Like the dinners Nelson shared with his captains as they sailed toward Alexandria, our carrier battle group conducted wardroom visits among ships en route to the Persian Gulf. The visits were opportunities for us to exchange views on air warfare, mere weeks before taking station a few seconds from an Iranian antiship missile engagement zone.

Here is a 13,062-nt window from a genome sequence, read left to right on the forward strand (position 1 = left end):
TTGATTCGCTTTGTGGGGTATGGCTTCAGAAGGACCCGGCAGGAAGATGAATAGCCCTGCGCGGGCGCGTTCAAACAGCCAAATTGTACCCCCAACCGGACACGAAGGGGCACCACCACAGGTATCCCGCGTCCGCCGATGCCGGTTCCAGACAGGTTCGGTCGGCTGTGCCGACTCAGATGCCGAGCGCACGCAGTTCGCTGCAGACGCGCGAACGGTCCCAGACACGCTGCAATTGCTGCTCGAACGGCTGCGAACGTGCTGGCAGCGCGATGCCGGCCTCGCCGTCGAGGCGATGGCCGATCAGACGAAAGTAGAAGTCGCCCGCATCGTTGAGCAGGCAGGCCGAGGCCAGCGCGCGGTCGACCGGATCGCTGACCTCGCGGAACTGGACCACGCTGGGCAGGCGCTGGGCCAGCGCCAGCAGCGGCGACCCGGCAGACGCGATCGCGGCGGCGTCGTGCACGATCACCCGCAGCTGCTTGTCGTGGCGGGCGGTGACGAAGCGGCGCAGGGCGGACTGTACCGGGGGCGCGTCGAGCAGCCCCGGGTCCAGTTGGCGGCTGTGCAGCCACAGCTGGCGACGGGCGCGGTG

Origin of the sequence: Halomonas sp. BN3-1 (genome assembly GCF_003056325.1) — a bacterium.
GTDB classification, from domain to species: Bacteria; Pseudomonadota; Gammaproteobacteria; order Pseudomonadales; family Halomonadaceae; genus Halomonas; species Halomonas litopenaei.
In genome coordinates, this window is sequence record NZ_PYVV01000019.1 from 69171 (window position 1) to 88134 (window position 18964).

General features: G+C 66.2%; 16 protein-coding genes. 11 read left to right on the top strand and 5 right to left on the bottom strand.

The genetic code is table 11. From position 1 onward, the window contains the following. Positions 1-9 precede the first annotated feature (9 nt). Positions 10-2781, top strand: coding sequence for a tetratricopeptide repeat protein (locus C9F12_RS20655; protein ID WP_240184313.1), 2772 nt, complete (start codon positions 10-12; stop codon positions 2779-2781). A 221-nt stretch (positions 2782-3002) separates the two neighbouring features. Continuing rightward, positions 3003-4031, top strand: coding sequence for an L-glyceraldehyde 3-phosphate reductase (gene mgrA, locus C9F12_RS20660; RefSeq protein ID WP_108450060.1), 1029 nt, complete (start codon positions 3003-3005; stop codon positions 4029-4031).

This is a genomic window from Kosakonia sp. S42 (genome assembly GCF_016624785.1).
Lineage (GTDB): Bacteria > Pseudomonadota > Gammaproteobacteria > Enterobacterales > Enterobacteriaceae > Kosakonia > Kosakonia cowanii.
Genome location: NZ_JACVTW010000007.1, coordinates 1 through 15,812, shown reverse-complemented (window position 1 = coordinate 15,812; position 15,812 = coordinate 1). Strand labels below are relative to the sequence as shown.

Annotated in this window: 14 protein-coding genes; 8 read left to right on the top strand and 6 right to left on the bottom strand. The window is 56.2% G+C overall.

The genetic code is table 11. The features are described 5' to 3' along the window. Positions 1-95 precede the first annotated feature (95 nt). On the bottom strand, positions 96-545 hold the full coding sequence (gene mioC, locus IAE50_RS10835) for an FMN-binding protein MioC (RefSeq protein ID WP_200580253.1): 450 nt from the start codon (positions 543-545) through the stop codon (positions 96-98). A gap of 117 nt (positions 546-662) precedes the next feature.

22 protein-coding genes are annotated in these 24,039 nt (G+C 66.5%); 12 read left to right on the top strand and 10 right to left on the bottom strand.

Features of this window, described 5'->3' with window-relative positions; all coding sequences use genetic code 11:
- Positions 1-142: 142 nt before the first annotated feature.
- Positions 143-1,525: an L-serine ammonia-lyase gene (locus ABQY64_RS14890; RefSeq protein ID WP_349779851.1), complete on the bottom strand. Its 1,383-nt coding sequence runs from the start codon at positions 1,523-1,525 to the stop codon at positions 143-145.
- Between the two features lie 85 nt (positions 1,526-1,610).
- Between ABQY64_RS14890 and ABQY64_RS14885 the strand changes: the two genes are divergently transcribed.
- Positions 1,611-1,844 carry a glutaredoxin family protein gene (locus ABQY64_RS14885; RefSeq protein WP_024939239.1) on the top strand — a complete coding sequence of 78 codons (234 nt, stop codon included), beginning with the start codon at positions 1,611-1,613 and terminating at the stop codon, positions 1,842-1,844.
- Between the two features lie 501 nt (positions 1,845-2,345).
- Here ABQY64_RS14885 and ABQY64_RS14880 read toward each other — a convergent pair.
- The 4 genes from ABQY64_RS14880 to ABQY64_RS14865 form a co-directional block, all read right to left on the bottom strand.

We were playing catch-up ball. On board the USS John Paul Jones (DDG-53), our Aegis guided-missile destroyer, I put on a headset and listened to the air intercept controllers (AICs) and the captain run intercepts, observed their decision making, and watched as the ship's SM-2s and the carrier-based fighters' AIM120s hit their targets. Bad guys fell from the skies, victims to both the surface and airborne shooters. After each intercept the captain, tactical action officer (TAO), air weapons coordinator (AWC), the AIC, and I debriefed the runs and discussed what we could have done better. I provided something not often seen on an escort: the aircrew's perspective, which mostly helped the AICs.